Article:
By Renee Mulligan
Motivation and determination can come from a lot of things. For Ryan and Bob Mulligan, the sport of baseball drove them both from a young age to achieve greatness.
Bob Mulligan grew up in Toms River, N.J., and played every sport to get out of the house and be an active kid. He fell in love with baseball at the very beginning and knew he wanted to compete on the collegiate and even professional stage.
Bob successfully achieved one of those dreams by playing baseball at the University of North Carolina-Chapel Hill from 1983-1986.
The UNC baseball team of 1984 was a tough one to beat, and they proved that by being crowned Atlantic Coast Conference champs.
“There’s not a lot that can compare to the excitement of getting out on the field and playing in front of hundreds of fans doing what you love. And it doesn’t hurt being good at it either,” Bob said, laughing while reminiscing.
Bob was a pitcher and a letterman for the 1984 season. Hopes to go pro came to a halt when he got injured and tore his rotator cuff, abruptly ending his baseball career.
Bob moved on, got married and went into the business world, eventually landing the position as Senior Vice-President for Wells Fargo.
Although his competitive baseball career ended after college, he never stopped loving the game and being involved whenever he could. Once his son Ryan was born in 1993, he was hopeful his son would love the game as much as he did.
Ryan grew up in Raleigh, N.C., and, like father like son, he shared the same childhood as his father, playing every sport and coming home to dinner straight from the field. But he knew he wanted to pursue the game of baseball. Ryan and his dad became close during his years growing up, with Bob being his coach for little league or throwing batting practice for his high school games and practices.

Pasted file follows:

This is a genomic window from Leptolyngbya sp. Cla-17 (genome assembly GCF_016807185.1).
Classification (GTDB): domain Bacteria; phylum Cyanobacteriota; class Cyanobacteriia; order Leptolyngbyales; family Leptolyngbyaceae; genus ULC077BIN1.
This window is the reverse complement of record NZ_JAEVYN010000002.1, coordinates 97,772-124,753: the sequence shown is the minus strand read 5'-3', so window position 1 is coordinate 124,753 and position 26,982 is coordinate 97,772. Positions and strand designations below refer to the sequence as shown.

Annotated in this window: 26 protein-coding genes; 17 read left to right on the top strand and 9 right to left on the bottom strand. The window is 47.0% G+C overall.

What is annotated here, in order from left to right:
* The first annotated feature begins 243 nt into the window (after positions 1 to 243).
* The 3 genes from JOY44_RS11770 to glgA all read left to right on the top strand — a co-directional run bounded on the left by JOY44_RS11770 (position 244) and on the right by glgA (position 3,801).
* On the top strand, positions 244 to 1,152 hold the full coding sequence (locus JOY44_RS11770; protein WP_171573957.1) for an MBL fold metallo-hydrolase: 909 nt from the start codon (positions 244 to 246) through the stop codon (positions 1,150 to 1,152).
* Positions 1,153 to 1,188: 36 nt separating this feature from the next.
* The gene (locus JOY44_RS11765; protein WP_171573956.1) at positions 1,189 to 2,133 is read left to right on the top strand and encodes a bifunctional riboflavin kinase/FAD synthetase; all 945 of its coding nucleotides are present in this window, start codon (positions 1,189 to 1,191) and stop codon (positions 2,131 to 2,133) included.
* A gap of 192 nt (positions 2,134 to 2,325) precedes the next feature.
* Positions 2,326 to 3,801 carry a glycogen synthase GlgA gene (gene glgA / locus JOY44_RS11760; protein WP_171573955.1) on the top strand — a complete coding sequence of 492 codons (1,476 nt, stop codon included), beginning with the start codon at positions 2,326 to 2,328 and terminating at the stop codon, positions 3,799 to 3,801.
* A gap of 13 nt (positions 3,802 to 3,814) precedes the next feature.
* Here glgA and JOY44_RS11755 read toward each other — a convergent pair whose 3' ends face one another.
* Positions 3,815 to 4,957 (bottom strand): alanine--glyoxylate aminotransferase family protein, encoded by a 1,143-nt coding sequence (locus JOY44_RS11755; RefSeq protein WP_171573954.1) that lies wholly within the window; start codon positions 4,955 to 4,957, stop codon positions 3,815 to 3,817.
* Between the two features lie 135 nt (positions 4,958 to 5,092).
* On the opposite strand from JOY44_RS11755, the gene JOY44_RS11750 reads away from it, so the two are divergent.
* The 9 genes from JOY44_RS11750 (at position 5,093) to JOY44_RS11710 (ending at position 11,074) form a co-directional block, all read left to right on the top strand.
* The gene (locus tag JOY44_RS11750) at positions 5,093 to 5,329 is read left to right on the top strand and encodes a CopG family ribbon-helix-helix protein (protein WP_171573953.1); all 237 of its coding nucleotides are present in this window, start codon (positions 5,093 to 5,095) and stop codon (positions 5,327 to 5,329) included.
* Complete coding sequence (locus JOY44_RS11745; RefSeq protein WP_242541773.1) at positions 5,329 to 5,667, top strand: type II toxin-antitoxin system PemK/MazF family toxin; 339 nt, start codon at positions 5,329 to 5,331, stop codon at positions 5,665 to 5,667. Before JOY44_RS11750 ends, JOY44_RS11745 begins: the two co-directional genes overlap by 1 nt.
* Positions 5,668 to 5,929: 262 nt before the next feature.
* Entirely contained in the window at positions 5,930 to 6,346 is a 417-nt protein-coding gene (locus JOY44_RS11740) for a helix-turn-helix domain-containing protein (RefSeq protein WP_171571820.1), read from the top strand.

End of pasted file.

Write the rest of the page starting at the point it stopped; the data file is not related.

“My dad always gave me the choice to do whatever I wanted (sports-wise) and never pushed me to play baseball. He didn’t have to. It was the game I never wanted to stop playing,” Ryan said.
Ryan played baseball for a D3 school in Granville, Ohio, called Denison University. His talent was recognized from the very beginning. He started in more than half the games as a freshman. His senior year he was a star player and led the team in doubles, total bases, slugging percentage, walks, RBIs, and home runs. His leadership on and off the field granted him the title of captain his senior year.
For both Ryan and Bob, their baseball careers ended after college, but their leadership and love for the game did not.
Ryan moved on to New York City to pursue a career in commercial real estate for two years, then ended up moving back to North Carolina to get his MBA at UNC. Around the time he moved back, his former high school, Leesville Road, was looking for an assistant baseball coach for the varsity team. Ryan wanted to help and be back on the field, so he took the job.
He is still the assistant baseball coach at Leesville Road and graduated from graduate school in May.
Once Ryan went to college, Bob became the commissioner for a local not-for-profit baseball organization, North Wake County Baseball Association. Bob was familiar with the organization because Ryan had played with them since he was five.
Bob eventually retired from the business world and took the opportunity to become a part-time professor at UNC and teach a “Leadership in Business” course.
“I wanted to pay it forward to kids, and my time as a collegiate athlete at UNC taught me that leadership can be shown through anything: sports, business, education. I found ways to relate all of them through teaching that class,” Bob said.
As well as teaching the class, Bob also became an advisor for athletes at UNC. Today, Bob is semi-retired apart from his roles at UNC, and he enjoys playing golf, riding his bike, watching the Yankees and smoking meat on his Big Green Egg.